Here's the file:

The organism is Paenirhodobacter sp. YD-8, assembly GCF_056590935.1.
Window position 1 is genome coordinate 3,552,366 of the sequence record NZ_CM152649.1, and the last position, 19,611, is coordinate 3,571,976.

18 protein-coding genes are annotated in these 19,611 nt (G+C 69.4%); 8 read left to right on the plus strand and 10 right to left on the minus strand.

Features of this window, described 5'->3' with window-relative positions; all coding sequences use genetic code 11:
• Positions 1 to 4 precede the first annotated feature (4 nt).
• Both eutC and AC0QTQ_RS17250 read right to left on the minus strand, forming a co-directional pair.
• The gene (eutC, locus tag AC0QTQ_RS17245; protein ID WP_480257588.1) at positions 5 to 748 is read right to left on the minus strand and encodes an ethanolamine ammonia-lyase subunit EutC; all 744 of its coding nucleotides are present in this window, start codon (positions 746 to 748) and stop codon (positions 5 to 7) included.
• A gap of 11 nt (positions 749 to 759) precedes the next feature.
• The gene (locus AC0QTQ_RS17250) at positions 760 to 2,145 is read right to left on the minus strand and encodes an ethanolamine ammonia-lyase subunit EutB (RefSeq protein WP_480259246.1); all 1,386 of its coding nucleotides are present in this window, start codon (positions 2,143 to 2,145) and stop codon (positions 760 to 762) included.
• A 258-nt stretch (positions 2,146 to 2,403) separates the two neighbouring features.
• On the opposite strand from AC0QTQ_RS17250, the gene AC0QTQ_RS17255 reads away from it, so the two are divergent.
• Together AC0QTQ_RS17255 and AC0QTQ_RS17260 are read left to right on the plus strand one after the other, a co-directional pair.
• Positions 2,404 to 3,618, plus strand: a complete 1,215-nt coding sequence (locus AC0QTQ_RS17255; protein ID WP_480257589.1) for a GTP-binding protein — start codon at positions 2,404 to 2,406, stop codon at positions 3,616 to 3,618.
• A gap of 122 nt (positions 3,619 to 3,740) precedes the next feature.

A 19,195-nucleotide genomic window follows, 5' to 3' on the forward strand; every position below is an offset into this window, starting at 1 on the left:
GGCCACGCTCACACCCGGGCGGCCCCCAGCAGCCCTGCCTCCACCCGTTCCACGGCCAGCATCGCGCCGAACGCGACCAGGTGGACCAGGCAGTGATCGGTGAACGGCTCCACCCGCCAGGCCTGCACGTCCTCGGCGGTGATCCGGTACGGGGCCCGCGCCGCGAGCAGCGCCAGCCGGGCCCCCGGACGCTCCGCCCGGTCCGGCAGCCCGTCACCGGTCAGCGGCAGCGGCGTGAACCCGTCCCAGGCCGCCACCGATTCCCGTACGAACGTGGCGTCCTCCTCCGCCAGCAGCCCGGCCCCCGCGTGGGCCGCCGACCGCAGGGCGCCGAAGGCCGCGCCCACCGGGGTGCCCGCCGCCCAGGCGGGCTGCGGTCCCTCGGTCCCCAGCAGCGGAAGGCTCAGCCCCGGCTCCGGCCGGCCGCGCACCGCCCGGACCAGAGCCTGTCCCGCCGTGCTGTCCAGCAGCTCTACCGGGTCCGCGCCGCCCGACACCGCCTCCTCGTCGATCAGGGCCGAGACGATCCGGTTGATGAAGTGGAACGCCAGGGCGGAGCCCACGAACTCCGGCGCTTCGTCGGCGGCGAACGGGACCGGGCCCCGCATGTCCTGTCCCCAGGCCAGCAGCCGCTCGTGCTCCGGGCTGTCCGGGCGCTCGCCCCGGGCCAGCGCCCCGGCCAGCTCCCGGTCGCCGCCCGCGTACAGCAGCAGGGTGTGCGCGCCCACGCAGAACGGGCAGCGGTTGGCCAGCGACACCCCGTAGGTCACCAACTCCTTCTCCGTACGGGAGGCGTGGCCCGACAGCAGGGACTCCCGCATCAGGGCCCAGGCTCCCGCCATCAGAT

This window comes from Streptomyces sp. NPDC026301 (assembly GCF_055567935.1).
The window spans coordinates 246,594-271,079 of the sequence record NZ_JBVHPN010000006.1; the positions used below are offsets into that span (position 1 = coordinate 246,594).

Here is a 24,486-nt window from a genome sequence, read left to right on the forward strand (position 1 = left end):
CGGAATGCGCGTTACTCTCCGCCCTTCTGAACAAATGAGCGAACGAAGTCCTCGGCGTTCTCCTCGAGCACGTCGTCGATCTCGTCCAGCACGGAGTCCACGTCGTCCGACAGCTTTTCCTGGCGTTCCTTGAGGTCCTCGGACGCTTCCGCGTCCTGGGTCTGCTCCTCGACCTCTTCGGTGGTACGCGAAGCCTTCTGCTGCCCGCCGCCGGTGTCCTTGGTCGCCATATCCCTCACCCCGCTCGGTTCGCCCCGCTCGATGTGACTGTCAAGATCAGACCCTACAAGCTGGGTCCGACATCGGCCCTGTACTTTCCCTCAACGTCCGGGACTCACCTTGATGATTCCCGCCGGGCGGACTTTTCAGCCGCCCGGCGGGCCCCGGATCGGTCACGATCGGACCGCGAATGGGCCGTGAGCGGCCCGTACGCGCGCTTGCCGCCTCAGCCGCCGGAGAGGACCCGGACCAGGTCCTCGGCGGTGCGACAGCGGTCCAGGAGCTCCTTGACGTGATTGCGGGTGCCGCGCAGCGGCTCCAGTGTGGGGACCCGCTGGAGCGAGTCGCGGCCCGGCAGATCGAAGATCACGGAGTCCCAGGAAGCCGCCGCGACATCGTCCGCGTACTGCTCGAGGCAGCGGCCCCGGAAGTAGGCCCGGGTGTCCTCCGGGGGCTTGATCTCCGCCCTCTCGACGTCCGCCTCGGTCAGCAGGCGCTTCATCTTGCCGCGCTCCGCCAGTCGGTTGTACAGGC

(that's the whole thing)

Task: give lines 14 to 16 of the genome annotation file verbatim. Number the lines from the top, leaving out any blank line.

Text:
• A gap of 122 nt (positions 3,619 to 3,740) precedes the next feature.

A 19,195-nucleotide genomic window follows, 5' to 3' on the forward strand; every position below is an offset into this window, starting at 1 on the left:
GGCCACGCTCACACCCGGGCGGCCCCCAGCAGCCCTGCCTCCACCCGTTCCACGGCCAGCATCGCGCCGAACGCGACCAGGTGGACCAGGCAGTGATCGGTGAACGGCTCCACCCGCCAGGCCTGCACGTCCTCGGCGGTGATCCGGTACGGGGCCCGCGCCGCGAGCAGCGCCAGCCGGGCCCCCGGACGCTCCGCCCGGTCCGGCAGCCCGTCACCGGTCAGCGGCAGCGGCGTGAACCCGTCCCAGGCCGCCACCGATTCCCGTACGAACGTGGCGTCCTCCTCCGCCAGCAGCCCGGCCCCCGCGTGGGCCGCCGACCGCAGGGCGCCGAAGGCCGCGCCCACCGGGGTGCCCGCCGCCCAGGCGGGCTGCGGTCCCTCGGTCCCCAGCAGCGGAAGGCTCAGCCCCGGCTCCGGCCGGCCGCGCACCGCCCGGACCAGAGCCTGTCCCGCCGTGCTGTCCAGCAGCTCTACCGGGTCCGCGCCGCCCGACACCGCCTCCTCGTCGATCAGGGCCGAGACGATCCGGTTGATGAAGTGGAACGCCAGGGCGGAGCCCACGAACTCCGGCGCTTCGTCGGCGGCGAACGGGACCGGGCCCCGCATGTCCTGTCCCCAGGCCAGCAGCCGCTCGTGCTCCGGGCTGTCCGGGCGCTCGCCCCGGGCCAGCGCCCCGGCCAGCTCCCGGTCGCCGCCCGCGTACAGCAGCAGGGTGTGCGCGCCCACGCAGAACGGGCAGCGGTTGGCCAGCGACACCCCGTAGGTCACCAACTCCTTCTCCGTACGGGAGGCGTGGCCCGACAGCAGGGACTCCCGCATCAGGGCCCAGGCTCCCGCCATCAGAT